5. Urban areas tend to offer more social and cultural opportunities.

There’s no shortage of museums, theaters, music venues, comedy clubs, parks, assorted bars and restaurants, street festivals, etc.


1. Tons of people…everywhere, all the time.

What can get a little annoying when living in a city are the large amounts of people everywhere you go. Whether you’re just walking on the street, you’ll be slowed down by a slow walker, or you’re on the subway during rush hour you’ll slowly start to realize what claustrophobia really feels like, the amount of people in cities can feel overwhelming sometimes.

2. There are higher crime rates in cities.

The news makes it look a lot worse, people are not getting shot on every corner, but typically there is more crime in cities as they are more populated than rural areas.

3. You aren’t going to have a campus with beautiful lawns and trees.

The buildings will most likely be on different street corners and you may have a bit of walk to get to your classes during the day. But since you’re in a city, you won’t have the typical college campus with brick buildings and perfectly green grass.

4.Cities (and everything in them) tend to be more expensive.

As a student in NYC, I would say this is the most inconvenient con on the list. With so many places to shop and eat and see, you start to realize that your money is getting eaten up much quicker than you would like. Make sure you have a plan to either make money while you’re here or learn some cheap ways to survive in the city without going out to eat every night.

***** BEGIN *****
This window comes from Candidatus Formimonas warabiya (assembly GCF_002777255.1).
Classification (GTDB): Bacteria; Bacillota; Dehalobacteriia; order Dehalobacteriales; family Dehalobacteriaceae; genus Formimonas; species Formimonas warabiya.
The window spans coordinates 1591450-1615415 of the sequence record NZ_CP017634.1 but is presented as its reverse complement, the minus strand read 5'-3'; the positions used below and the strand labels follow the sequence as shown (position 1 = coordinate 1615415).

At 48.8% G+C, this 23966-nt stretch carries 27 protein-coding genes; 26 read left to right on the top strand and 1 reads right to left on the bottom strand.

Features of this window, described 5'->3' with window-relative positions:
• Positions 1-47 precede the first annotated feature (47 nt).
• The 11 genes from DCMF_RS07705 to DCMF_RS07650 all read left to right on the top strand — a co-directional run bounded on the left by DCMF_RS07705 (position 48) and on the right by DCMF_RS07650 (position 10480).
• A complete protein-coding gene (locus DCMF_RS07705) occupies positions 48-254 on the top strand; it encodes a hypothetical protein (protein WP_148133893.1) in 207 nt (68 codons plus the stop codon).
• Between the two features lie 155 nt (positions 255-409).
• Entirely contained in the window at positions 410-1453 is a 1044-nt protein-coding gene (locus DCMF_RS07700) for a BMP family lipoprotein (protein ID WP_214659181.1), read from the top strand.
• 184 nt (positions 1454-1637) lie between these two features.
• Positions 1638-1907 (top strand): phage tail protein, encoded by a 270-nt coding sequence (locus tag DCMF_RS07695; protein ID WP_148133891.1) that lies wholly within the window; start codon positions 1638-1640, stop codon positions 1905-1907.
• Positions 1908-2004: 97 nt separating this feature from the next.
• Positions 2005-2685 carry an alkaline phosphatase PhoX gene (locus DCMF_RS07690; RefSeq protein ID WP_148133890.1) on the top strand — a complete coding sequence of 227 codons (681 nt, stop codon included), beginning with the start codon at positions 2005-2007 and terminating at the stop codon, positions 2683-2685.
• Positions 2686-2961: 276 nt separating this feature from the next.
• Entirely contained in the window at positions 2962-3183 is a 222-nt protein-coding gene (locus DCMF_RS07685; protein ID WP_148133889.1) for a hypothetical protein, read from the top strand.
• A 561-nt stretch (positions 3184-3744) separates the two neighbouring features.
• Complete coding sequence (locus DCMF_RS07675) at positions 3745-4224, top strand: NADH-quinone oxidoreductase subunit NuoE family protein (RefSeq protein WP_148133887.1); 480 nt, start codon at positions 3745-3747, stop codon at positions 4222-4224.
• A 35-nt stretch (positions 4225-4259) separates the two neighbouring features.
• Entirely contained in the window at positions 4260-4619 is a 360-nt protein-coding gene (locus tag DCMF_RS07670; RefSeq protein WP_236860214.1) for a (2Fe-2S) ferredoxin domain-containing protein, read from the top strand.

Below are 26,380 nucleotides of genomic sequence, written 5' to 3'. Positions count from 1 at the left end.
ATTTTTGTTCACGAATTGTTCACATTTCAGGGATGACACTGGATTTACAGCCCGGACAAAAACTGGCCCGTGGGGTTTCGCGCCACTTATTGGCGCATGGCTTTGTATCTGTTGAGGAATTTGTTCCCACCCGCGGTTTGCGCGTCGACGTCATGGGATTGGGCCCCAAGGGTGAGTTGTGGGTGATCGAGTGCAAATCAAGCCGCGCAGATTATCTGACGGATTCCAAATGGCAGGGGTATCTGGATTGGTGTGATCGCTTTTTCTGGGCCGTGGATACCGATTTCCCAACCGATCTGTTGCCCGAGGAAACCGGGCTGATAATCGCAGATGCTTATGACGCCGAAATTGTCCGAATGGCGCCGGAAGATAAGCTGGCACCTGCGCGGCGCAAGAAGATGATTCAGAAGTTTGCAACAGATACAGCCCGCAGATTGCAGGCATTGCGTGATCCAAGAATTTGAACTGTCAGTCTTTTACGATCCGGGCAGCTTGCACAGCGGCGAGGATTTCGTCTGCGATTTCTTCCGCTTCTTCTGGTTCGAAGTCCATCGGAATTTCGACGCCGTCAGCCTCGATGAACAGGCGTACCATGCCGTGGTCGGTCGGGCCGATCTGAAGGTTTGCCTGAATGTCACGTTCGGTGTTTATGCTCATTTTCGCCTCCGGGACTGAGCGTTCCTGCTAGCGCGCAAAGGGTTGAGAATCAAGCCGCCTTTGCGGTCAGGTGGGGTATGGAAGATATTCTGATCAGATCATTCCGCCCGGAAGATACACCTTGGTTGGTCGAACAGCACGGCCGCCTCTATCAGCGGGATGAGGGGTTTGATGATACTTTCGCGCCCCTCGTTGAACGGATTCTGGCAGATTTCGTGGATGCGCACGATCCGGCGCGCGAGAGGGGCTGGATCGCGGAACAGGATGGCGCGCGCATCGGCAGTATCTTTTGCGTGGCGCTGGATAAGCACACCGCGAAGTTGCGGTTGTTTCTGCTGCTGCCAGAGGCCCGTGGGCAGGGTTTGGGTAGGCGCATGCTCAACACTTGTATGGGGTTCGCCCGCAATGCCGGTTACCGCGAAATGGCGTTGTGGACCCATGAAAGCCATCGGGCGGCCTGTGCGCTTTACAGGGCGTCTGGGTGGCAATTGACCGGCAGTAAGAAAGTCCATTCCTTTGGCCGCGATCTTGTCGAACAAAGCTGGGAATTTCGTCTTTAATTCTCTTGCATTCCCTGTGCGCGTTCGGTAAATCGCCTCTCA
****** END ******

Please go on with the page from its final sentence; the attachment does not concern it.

Rural School

College Campus


1. The huge sense of school spirit.

Since all students are living on campus (or in apartments right outside campus), there is a greater sense of school pride when it comes to sports and events on campus. You may live next door to a kid on the bastketball team, and you and your friends after eating at the dining hall walk right over to watch the game. You become friendly with kids on campus much easier since you’re all on campus together 24/7

2. A maturing experience.

Lets face it, most 18-year-olds aren’t ready to go to school in a city. Being in a safe rural area without parents could be the perfect way for students to grow and mature. Jumping from living at home with your family to going to school in a big city could be overwhelming and unenjoyable for some.